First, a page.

One of our advocates published this article in the Amsterdam Recorder on August 20th. See below:
By KATE FALCON
For the Recorder
When families search for a home they often consider each person’s needs. Families with children often seek a home with a backyard and good schools nearby. Those that do not have a car frequently look for proximity to public transportation. When a family member uses a wheelchair, families may seek accessible housing, but in upstate New York, such homes and apartment are difficult to locate. Needed modifications to existing house and apartments are often too costly for seniors and those with modest incomes. Unfortunately, this situation can force many disabled and senior residents into unsafe and inaccessible housing or to be placed unnecessarily in a nursing home or assisted living facility.
According the New York State Office for the Aging, the average cost for living in a nursing home is around $71,000. In contrast the cost to help support someone in their own home is approximately $13,000. Even accounting for differences in need, the necessity for creating more and better community options is clear.
Adults with Medicaid health coverage needing a high level of care may be able to receive services and supports in their own homes rather than receiving those services in institutional settings, like nursing homes. Created in part through the work of the Resource Center for Independent Living, New York State offers the Nursing Home Transition and Diversion Medicaid Waiver program. Services provided under this program are individualized to keep costs low and only provide what the person really needs. Supports may include services such as personal care and help with shopping and cleaning, but can also include important housing supports such as rental assistance and home modifications such as ramps, wheelchair lifts, roll-in showers, and kitchen alterations to make the home more useable and safe.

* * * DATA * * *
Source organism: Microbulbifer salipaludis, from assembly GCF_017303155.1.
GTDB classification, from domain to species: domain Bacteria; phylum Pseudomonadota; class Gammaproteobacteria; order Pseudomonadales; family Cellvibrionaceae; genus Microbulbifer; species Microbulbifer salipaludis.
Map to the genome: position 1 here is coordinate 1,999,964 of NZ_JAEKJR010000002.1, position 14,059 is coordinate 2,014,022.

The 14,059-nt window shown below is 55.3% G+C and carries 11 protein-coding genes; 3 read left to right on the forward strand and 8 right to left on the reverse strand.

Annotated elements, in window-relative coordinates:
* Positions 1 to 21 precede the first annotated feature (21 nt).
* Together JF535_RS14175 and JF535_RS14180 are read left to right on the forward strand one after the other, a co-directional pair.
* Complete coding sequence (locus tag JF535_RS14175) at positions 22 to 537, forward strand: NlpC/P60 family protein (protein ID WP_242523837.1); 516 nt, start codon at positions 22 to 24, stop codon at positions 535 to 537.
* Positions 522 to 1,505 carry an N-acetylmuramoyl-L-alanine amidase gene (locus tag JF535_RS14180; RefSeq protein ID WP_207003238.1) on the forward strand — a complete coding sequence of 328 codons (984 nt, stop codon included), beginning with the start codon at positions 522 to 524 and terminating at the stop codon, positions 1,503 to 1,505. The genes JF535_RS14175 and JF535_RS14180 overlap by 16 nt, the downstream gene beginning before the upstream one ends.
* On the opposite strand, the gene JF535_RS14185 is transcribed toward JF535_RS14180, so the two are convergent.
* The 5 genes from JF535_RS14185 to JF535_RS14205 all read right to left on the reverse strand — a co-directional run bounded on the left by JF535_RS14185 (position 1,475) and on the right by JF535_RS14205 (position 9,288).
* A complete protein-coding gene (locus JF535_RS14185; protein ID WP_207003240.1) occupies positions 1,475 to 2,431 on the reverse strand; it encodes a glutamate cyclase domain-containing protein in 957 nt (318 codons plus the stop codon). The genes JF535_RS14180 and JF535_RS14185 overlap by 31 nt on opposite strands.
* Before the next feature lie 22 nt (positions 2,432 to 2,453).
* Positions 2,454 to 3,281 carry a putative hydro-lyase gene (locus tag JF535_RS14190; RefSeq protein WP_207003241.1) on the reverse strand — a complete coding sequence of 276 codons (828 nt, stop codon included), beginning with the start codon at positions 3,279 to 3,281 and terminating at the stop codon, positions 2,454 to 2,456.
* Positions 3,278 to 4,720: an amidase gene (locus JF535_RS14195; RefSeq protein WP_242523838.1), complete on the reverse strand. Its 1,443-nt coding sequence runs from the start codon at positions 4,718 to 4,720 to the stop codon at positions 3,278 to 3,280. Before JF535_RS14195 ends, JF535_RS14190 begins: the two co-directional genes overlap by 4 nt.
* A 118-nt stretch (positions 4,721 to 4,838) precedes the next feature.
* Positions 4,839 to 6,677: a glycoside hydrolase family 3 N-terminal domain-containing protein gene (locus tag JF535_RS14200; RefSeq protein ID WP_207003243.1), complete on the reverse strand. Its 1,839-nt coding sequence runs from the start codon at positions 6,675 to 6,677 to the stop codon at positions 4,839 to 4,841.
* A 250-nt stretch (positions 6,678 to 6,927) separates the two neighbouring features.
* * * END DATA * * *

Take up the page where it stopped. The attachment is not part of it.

Similarly, the Division of Housing and Community Renewal’s “Access to Home” program provides financial assistance through non-profits to property owners to modify existing apartments and homes for low and moderate income persons with disabilities. Changes to flooring, doorways, ramps, grab bars and other safety and access improvements allow people to remain in their home.
Despite the progress that has been made in providing more community-based options New York State still does not have the housing stock to meet the real needs of its community members. To make a difference in the lives of aging and disabled residents, a strong commitment to a long-term plan is needed to allow New Yorkers to “age in place”. By supporting initiatives that fund the construction of new accessible homes and apartments and the rehabilitation of existing housing, we ensure that people can find appropriate housing, despite mobility or cognitive impairments. Initiatives that assist with the cost of home repairs, mobility modifications, weatherization and maintenance services help to encourage the creation of more integrated stable communities where everyone is welcome and represents smart investments in social spending.